Off to the Farm

Our final full day in Estelí had us taking a visit to the beginning of the cigar process. As with wine, a great cigar’s journey must begin in the field. One can only make a quality cigar by harvesting exceptional tobacco leaves. Though you can make bad cigars with great tobacco, it is impossible to produce a great cigar with poor quality tobacco.

The journey for the tobacco plant begins when the seeds are placed in small planter trays. Three microscopic seeds are placed in each pod and after they begin growing, the two weaker plants are discarded. Only the strongest survives for the journey to the field. Once placed in the field, the plants are closely monitored for proper water and nutrients.

There are two basic methods for growing tobacco: sun grown and shade. Shade tobacco is grown under a canopy of cheesecloth or some other similar material. This covering limits the amount of sun exposure which produces a silkier, thinner leaf more suited for wrapper production. Since Estelí is know for it’s strong filler, most of the tobacco planted in this region is in the open sunlight.
We were able to walk in a field of some of this famous tobacco and much of it had already been primed. The lower leaves (secco) and middle leaves (viso) had already been hung in the curing barn, so what was left was the prized Estelí ligero. When someone wants to add power to a cigar just a leaf or two of this, depending on the size of cigar, will pack enough nicotine and black pepper in a cigar to make even the most seasoned smoker take notice. This tobacco is some of the best grown anywhere, including that little island south of Miami.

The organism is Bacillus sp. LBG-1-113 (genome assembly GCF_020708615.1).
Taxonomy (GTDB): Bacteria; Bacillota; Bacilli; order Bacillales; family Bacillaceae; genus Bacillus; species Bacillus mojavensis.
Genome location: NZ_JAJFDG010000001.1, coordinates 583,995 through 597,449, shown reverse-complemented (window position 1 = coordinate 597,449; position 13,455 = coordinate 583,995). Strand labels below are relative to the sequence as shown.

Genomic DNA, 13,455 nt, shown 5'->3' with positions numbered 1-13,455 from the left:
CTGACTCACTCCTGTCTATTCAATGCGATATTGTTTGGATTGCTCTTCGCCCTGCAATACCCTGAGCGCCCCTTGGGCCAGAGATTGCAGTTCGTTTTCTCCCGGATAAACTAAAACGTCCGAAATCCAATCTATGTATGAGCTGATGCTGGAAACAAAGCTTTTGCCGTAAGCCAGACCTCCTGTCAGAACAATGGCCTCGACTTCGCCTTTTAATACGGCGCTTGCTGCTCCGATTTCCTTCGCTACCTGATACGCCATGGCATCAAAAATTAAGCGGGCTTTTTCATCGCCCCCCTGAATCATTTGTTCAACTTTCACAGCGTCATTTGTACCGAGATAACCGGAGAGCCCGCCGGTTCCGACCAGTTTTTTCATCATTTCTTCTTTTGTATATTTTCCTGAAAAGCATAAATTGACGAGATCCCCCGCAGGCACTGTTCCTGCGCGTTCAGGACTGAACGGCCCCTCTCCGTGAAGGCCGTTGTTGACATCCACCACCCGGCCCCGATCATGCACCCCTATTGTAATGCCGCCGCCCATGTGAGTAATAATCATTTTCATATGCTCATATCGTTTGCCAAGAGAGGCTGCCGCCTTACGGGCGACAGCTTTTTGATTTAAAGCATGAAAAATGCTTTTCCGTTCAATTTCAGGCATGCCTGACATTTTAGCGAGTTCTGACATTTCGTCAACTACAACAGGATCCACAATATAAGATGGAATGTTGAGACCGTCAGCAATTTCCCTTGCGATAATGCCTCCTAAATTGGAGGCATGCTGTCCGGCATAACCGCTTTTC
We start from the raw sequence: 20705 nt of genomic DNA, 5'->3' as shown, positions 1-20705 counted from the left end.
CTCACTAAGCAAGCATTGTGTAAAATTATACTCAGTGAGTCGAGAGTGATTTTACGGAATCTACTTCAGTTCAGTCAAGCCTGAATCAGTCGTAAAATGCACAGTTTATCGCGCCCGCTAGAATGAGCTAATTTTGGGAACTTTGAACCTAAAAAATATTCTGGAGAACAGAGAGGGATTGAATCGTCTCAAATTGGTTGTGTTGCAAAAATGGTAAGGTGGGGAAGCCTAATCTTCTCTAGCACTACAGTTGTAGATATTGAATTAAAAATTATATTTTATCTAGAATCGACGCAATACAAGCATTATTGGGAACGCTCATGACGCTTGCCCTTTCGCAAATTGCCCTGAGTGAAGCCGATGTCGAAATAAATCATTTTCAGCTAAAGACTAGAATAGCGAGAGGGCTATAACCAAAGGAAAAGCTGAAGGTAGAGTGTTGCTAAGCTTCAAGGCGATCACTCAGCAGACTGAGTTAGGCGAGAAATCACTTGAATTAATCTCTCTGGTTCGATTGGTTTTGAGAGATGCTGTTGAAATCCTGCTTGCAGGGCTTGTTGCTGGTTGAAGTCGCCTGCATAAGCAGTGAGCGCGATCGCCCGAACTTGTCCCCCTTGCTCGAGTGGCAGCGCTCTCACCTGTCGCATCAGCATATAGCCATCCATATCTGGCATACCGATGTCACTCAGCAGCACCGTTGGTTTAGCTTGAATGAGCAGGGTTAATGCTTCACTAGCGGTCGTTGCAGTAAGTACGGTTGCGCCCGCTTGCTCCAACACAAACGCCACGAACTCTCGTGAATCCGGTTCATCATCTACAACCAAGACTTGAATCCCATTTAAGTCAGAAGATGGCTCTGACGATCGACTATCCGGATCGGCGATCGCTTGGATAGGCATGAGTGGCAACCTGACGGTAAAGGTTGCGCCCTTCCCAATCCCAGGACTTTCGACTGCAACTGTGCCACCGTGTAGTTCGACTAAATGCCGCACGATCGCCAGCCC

After touring the field we visited one of the curing barns in which all of the tobacco is cured. This is the first step of processing of the tobacco. The leaves hang in the barn until they have released their chlorophyll and moisture. It is called air curing because nothing else is added to this process. Though different farms do this a little differently, all will use a neutral heat source to heat up the barn and draw the moisture out of the cigar. Just think about what happens to you when you sit in a sauna. No oak or other hardwoods are used as this would add a smoky flavor to the leaf. Some plantations even use propane heaters to ensure this doesn’t happen. Others will use small charcoal fires as their heat source.
Once the tobacco is processed, it heads to another facility for fermentation and other processing. The journey is still just beginning for tobacco as it will take intense fermentation to finish the process and give the tobacco its desired flavor profile.

Of course we didn’t only visit the farm we also had the opportunity to do a little shopping in town along with a late afternoon visit to Subculture Studios.

Because there is so much to say about the Drew Estate’s art department I will save that for tomorrow’s blog.

It has certainly been a great trip, with many great friends and an amazing host. I certainly look forward to my next visit. 

Chris Gwaltney, ABC Fine Wine & Spirits Certified Tobacconist

Follow me on Twitter @abccigarchris

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